This film is so cheesy, it’s beyond description. Aside from butchering the original Who classic (with the full complicity of the band, evidenced by Roger Daltrey in the role of Tommy), the film just comes across as a bad 70’s acid trip. It’s a technicolor nightmare, with bad performances, pointless rock star cameos, and a senseless plot.

And believe it or not, Ann Margret was actually nominated for an Oscar for this film; probably for the scene where she rolls around in baked beans. (She did win the Golden Globe though.)

Doom Revisited

May 01, 2004 in Tech

Recently, I’ve spent a lot of time playing Doom, the all-time greatest first-person shooter game. I’m a fairly casual gamer, and never really got into deathmatching and the more popular FPS’s such as Half-life, Quake 3, Unreal Tournament and such.

Doom’s ultimate appeal lies in it’s bloody (and addictive) simplicity. Plus, it will run on just about any machine. The isometric 3D view of modern FPS’s is frustrating to a non-hardcore gamer such as myself, who fumbles with the mouse/keyboard combo skills required to play. In Doom, on the other hand, all of your aiming is done on the horizontal axis. I prefer a joystick to the mouse/keyboard combo that modern FPS’s require, and Doom allows you to map pretty much all of the features you need onto a eight-button gamepad.

Id open-sourced the code to the Doom engine in 1997, and since then, a number of source ports have been made to extend the features of Doom, giving it a more modern feel. For those of you who haven’t played Doom in a while, go pick up the shareware version (or dust off the copy on your hard drive). While you’re at it, download Doom Legacy and point it to the doom.wad file in the Doom installation directory.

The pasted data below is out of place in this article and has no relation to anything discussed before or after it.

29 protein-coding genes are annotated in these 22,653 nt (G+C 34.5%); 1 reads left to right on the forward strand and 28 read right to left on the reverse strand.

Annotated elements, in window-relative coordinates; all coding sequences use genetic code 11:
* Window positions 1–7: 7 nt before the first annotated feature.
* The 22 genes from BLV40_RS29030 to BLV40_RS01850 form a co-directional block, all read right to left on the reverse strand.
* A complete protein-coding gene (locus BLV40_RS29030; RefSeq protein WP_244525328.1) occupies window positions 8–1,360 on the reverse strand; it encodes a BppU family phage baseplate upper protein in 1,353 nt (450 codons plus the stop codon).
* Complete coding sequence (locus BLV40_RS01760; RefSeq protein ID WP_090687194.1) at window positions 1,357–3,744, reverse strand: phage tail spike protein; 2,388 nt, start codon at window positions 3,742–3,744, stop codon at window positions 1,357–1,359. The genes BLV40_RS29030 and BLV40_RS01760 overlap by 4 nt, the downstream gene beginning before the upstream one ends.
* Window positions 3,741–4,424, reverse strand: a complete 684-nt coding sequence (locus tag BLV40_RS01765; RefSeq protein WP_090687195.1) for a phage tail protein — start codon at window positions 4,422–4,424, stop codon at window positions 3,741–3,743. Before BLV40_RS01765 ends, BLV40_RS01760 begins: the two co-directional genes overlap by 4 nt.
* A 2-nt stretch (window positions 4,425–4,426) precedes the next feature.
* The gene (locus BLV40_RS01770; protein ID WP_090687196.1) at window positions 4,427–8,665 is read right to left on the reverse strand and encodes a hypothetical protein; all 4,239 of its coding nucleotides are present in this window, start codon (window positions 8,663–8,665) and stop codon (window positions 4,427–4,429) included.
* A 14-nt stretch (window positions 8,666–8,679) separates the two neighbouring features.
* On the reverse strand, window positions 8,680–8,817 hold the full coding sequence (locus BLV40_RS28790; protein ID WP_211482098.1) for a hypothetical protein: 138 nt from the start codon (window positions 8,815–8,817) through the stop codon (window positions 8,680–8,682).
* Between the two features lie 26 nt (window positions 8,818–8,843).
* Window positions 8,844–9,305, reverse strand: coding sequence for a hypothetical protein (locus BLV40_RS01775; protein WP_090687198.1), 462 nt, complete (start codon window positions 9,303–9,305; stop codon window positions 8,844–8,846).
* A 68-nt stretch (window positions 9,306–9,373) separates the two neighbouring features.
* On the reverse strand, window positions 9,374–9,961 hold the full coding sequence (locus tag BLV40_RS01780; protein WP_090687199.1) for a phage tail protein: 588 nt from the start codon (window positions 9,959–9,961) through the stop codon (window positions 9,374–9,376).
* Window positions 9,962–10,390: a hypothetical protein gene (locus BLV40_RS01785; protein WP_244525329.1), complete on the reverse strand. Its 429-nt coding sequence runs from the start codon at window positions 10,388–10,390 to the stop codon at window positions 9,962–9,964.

If you have a good video card, you can now play Doom in OpenGL, and use higher resolutions. You also have access to a plethora of new features and configuration options, such as the ability to jump, look up and down, and play Doom like a modern 3D isometric FPS. Doom Legacy also allows you to easily connect to deathmatch game servers, and play against others.

With all the hubbub about the soon-to-be-released Doom 3, it’s as good a time as any to go back and play an enhanced version of the original.

Stephin Merritt on Cee-Lo

May 01, 2004 in Music

The new Magnetic Fields album, i, is coming out this Tuesday. sat down to talk with Stephin Merritt, and asked for his opinions on rap music.

‘I tried playing Merritt a track by the Southern rapper Cee-lo, called “One for the Road,” a dazzling display of verbal ingenuity and wit I thought he might enjoy. Before Cee-lo actually starts rapping, there’s a short introduction, in which, sounding very Southern and very black, he says, “Yeah, mm-mm-mm, yeah that sho’ feel good. Hello, I go by the name of simply Cee-lo Green, how d’ya do? Welcome. I thought I’d seize this opportunity to tell you a little bit more about myself, if you don’t mind. This is my vision, ya know what I’m sayin’? Check me out now.”

Unremarkable and tame, at least it seemed to me, but it was too much for Merritt, who stopped the song after a few seconds of this. “I think it’s shocking that we’re not allowed to play coon songs anymore, but people, both white and black, behave in more vicious caricatures of African-Americans than they had in the 19th century. It’s grotesque. Presumably it’s just a character, and that person doesn’t actually talk that way, but that accent, that vocal presentation, would not have been out of place in the Christy Minstrels.” Dramatic pause to prepare for the inevitable hyperbolic quip, “In fact, it would probably have been considered too tasteless for the Christy Minstrels.”‘

The War on Weight

May 01, 2004 in Current Events

An article in today’s eugenics movement in the 20’s.”

Kathleen LeBesco, associate professor of communication arts at Marymount Manhattan College, also asserts that at the root of the current slimness craze is an effort to stigmatize certain groups.

…Ms. LeBesco writes that African-American and Mexican-American women are particularly targeted as obese in contemporary culture. “All of the discourse about fatness is about pathologizing the individual.”‘